“The Mind Stone perceived Wanda’s loss of her parents, sensed her potential, and realized it was grief that it could exploit to perpetuate its own existence. It granted Pietro powers for the same reason—knowing that if he had powers then he would fight against Ultron, leading to his death and compounding Wanda’s grief…[The Infinity Stones] knew that Wanda and The Vision would fall in love, that The Vision would die, and that Wanda would ultimately use her powers to recreate The Vision, and the Mind Stone with him.

“As stated many times so far: everything in the Hex is real. Hayward was able to track the Vision by his vibranium signature—meaning it’s genuine vibranium. Similarly, there’s no reason to believe the Mind Stone in the Hex is a knock-off either.”

Perhaps the Mind Stone gave Wanda its power, therefore imbuing her with the ability to recreate it. Is your brain spinning yet? Mine too. But if this theory is true, then it means Vision can really, truly come back to life.

Theory #6: The Westview citizens know they’re being controlled. Maybe they can do something about it.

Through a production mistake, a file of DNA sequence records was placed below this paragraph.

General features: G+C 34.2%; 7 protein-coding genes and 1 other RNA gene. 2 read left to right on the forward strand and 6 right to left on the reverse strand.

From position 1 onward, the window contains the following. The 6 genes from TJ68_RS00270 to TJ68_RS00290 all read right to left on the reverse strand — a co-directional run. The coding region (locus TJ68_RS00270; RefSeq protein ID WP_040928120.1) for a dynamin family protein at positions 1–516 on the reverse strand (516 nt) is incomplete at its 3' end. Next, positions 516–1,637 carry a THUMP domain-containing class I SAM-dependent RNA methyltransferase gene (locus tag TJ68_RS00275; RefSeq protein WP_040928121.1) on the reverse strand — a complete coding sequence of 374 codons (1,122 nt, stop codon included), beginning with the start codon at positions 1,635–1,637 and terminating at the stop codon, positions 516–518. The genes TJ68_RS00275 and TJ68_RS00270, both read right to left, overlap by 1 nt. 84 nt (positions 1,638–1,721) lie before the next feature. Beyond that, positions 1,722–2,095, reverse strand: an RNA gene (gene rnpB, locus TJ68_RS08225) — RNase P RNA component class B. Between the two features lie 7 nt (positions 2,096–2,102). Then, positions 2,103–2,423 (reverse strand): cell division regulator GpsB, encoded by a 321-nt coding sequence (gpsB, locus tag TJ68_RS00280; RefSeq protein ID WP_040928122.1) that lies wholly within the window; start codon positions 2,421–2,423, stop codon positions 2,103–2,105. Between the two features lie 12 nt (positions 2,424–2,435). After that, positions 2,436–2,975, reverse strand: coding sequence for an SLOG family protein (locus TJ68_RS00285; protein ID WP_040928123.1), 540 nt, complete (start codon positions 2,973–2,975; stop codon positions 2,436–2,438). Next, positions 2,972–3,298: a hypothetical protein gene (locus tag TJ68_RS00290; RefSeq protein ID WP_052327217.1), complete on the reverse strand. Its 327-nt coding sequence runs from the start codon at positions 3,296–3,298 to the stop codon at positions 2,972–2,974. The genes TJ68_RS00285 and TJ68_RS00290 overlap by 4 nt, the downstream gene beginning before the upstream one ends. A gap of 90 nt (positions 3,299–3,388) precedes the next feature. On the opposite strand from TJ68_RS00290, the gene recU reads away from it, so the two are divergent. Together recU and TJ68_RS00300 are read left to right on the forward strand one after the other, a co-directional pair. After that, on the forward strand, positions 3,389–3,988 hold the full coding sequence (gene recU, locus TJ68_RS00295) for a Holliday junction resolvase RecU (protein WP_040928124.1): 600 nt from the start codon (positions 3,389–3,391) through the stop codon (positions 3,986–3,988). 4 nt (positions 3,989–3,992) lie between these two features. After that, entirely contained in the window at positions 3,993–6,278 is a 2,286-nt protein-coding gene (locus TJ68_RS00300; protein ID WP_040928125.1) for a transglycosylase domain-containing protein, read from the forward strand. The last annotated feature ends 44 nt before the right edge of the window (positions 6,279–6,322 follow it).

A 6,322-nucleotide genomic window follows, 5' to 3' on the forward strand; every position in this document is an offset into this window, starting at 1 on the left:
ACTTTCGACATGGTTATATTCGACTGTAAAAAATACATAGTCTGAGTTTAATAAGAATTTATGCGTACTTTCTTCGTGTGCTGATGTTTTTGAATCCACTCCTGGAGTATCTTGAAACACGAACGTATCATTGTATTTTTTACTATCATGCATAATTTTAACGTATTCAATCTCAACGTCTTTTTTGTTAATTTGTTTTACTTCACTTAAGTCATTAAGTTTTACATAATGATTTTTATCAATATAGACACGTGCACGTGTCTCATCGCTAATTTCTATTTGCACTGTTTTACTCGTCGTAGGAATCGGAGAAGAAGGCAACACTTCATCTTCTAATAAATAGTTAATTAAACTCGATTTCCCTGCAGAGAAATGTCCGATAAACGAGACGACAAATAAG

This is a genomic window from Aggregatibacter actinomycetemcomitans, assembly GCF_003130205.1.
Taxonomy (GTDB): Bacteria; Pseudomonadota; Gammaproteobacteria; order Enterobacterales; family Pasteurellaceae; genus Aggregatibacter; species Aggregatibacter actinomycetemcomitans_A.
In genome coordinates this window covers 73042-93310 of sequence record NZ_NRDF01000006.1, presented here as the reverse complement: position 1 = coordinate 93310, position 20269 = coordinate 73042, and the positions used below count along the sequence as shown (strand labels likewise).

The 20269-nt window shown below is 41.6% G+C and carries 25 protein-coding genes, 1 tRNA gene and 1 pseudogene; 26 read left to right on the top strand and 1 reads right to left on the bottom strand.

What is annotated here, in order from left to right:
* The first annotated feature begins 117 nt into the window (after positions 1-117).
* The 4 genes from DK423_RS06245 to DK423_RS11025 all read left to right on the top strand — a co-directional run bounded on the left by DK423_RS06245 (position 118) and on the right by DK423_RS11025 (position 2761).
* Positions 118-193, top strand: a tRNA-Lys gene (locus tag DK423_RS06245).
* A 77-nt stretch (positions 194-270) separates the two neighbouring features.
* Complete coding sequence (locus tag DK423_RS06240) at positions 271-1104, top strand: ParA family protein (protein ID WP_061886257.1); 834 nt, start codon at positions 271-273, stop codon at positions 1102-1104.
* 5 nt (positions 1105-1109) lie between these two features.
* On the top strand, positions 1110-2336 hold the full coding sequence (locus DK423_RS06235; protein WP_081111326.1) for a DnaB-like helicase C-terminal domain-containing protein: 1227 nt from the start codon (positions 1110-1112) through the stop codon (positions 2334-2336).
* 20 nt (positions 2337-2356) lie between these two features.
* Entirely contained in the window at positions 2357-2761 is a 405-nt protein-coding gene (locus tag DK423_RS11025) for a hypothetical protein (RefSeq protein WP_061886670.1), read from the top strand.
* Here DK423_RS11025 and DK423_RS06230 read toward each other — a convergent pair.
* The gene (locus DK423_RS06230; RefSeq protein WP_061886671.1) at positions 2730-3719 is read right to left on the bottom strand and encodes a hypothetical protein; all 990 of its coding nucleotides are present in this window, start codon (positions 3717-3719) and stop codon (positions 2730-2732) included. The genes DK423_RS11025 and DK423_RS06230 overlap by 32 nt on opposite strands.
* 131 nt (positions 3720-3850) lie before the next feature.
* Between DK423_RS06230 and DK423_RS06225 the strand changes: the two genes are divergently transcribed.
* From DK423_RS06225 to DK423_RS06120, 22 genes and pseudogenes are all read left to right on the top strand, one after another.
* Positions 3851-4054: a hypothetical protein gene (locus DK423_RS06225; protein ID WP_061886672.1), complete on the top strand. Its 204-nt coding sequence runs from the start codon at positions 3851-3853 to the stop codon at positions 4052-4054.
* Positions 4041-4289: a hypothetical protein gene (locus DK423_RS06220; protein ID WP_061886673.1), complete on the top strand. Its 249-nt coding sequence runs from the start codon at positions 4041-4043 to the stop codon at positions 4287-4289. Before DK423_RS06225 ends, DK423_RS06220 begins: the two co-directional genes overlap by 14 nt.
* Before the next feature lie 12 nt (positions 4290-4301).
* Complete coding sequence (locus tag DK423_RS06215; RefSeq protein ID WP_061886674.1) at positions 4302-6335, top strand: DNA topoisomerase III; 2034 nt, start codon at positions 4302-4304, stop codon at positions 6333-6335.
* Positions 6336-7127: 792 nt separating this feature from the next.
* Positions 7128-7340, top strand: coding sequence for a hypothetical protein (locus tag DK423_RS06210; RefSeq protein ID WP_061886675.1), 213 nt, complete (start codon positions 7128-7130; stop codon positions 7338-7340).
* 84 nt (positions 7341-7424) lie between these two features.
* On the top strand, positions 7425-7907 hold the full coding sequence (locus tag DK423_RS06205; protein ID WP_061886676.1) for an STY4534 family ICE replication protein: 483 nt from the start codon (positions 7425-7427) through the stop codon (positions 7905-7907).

In episode 4, we learn that the kind folks of Westview are being “portrayed” by real humans. Darcy Lewis (an astrophysicist you’ll recognize from the Thor films) and Jimmy Woo (a S.H.I.E.L.D.-turned-S.W.O.R.D. agent we met in Ant-Man and the Wasp) assemble a bulletin board covered with profiles of the characters and their real names: Norm is Abilash Tandon, Phil is Harold Proctor, Mr. Hart is Todd Davis, etc. These characters didn’t volunteer to perform imaginary lives in Wanda’s sitcom-verse, so they must be—to one degree or another—under her thumb.

But they’re also conscious. In episode 5, at Vision’s office, Norm and Vision intercept an email from Darcy about the “Maximoff anomaly.” Norm laughs it off: “It’s a joke. Can’t you tell? None of it is real.” Then, when Vision clears his mind, Norm’s face contorts into horrified panic: “She’s in my head. None of it is my own. It hurts.”